Setting the Stage for the Next Generation: Epigenetic Reprogramming During Sexual Plant Reproduction

  • Leonor C. Boavida
  • Marcela Hernandez-Coronado
  • Jörg D. BeckerEmail author


During their life cycle, plants are faced with multiple environmental challenges which they have to contend with in order to survive and be able to reproduce. The way plants respond to stress results from modifications in gene expression that seem to be at least partially mediated by changes in the epigenetic landscape. Epigenetic marks can be stably propagated through cell divisions, be transmitted to the next generation, or just be transiently established but erased later in the plant life cycle. The transition from sporophyte to a gametophytic life phase is marked by an extensive epigenetic reconfiguration that leads to specification and differentiation of haploid male and female gametes holding distinct epigenetic states. Reshuffling of the parental epigenomes through fertilization tailors the fate of two distinct fertilization products, the zygote and the nourishing endosperm, ultimately contributing to re-establish embryo pluripotency and epiallele inheritance to the next generation. In this chapter, we describe recent advances obtained by genome-wide, cell-type-specific DNA methylomes of gametophytic stages and discuss how previously unknown (epi) genetic regulatory mechanisms occurring during gametogenesis may contribute to understand how genome integrity and stability is preserved during gametogenesis and fertilization and its impact in post-fertilization development.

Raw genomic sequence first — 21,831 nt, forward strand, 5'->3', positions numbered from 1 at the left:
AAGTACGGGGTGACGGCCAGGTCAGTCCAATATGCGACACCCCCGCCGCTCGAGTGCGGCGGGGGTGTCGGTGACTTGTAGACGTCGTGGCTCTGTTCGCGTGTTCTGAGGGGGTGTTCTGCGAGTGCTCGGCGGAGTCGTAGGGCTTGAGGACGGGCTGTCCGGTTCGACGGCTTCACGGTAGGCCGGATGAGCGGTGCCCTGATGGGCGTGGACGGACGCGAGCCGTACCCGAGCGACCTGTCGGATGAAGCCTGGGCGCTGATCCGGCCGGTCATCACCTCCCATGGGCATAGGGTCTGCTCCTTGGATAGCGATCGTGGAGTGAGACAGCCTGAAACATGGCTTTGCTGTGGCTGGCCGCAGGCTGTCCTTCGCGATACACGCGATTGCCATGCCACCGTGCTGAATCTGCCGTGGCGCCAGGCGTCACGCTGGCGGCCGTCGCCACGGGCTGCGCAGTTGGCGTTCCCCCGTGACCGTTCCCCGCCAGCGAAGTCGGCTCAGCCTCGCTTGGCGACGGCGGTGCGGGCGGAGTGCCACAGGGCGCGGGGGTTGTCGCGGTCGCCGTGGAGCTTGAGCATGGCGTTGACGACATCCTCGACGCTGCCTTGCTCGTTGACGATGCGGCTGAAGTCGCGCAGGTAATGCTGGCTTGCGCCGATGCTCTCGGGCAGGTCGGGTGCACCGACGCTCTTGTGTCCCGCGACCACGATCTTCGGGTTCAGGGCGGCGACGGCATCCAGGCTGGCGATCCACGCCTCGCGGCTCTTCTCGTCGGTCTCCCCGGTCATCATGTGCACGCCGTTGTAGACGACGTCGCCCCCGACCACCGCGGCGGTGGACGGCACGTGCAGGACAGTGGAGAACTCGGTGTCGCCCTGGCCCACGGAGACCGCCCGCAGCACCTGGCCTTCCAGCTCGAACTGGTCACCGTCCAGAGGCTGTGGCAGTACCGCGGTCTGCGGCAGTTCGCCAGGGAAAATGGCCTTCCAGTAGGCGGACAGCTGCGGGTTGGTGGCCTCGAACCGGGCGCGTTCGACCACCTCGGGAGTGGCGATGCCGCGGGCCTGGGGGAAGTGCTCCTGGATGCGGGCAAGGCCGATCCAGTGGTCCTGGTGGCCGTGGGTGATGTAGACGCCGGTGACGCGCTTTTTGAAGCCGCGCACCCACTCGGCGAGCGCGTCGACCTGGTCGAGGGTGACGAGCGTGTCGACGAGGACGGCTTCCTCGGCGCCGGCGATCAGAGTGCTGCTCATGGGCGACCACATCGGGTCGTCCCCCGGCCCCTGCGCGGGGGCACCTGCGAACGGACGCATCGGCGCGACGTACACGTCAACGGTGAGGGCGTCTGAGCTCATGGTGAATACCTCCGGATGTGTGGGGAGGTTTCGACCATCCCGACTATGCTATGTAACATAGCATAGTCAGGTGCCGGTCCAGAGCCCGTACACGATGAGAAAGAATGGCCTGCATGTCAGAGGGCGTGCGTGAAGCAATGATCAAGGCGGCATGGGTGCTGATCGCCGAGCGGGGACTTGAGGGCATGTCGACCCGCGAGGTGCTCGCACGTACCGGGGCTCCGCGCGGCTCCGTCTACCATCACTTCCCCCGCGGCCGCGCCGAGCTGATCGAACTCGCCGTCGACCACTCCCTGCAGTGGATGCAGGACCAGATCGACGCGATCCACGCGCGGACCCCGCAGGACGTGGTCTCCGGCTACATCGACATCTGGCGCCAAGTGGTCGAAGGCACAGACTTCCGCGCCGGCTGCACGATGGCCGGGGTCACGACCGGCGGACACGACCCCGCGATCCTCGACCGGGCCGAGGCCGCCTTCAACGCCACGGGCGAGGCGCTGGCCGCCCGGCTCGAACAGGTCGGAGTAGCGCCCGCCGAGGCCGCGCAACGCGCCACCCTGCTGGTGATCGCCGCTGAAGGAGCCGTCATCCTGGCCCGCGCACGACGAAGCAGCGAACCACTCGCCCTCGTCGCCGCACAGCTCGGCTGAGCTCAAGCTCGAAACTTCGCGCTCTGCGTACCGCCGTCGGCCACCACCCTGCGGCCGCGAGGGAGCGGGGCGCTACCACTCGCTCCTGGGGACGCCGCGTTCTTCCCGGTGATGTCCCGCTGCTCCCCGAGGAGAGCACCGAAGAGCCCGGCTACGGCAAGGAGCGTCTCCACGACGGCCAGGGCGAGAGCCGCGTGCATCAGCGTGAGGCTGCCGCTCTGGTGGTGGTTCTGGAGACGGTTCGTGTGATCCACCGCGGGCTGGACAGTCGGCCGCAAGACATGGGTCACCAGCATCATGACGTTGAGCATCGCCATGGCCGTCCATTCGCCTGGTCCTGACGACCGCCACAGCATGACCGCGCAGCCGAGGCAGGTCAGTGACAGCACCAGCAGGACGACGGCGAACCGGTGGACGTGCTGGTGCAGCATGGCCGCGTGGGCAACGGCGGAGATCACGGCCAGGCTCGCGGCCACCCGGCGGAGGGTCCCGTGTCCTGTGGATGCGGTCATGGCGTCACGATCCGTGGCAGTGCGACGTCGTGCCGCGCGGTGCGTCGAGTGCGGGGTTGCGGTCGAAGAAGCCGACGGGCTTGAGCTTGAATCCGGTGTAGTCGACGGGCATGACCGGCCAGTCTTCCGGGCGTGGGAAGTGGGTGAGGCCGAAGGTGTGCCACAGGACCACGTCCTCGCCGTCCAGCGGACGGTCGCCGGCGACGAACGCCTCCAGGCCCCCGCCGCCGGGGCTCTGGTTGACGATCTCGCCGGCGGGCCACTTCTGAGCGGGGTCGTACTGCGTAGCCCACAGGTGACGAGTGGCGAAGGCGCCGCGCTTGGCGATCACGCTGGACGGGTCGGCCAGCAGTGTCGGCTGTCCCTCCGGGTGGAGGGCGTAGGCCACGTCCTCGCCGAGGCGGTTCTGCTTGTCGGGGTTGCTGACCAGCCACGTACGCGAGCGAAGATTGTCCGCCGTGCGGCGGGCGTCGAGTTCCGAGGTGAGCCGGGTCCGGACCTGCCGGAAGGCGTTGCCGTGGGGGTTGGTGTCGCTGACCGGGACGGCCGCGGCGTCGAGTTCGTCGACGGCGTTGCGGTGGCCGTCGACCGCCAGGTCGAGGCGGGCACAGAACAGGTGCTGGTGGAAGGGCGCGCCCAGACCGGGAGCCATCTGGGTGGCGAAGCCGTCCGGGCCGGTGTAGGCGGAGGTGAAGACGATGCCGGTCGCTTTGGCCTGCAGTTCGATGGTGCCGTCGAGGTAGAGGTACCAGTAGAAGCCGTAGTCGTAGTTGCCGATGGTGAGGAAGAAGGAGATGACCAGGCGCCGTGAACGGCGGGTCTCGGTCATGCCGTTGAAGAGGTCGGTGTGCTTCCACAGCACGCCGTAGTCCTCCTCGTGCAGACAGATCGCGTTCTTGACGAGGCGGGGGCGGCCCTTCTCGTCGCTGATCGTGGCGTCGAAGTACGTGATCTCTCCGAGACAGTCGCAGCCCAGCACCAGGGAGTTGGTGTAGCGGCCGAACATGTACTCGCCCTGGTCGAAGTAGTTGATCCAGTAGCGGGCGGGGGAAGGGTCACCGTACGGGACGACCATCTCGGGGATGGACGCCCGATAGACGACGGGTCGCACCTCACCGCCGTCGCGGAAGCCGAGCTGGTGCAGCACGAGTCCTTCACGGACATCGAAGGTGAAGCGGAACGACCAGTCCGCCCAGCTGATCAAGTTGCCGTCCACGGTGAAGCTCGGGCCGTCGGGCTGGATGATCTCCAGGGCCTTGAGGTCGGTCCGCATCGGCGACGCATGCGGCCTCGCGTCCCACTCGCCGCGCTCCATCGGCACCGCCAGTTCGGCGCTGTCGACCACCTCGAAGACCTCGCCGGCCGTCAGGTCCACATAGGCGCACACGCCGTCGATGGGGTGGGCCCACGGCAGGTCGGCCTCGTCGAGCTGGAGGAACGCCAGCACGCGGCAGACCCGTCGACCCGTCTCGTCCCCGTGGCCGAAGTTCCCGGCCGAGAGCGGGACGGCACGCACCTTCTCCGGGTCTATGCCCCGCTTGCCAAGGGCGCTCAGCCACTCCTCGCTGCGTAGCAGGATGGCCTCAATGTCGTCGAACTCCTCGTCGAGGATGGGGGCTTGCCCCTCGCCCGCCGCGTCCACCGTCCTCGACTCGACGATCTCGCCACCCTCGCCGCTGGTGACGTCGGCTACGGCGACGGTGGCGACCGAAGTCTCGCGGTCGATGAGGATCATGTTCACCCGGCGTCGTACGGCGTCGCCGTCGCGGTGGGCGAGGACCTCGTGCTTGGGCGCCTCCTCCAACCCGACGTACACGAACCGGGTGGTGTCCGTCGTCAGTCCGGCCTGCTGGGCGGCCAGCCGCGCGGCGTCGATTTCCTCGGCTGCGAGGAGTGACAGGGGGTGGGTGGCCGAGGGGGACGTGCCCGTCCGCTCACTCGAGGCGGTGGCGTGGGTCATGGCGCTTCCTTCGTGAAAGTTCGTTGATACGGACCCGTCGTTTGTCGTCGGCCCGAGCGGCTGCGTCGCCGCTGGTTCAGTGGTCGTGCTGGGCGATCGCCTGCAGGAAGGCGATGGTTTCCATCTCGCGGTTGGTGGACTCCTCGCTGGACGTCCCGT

Gametogenesis Transgenerational epigenetic inheritance Methylation Transposons Germline 


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Copyright information

© Springer Science+Business Media New York 2015

Authors and Affiliations

  • Leonor C. Boavida
    • 1
  • Marcela Hernandez-Coronado
    • 1
  • Jörg D. Becker
    • 1
    Email author
  1. 1.Instituto Gulbenkian de CienciaOeirasPortugal

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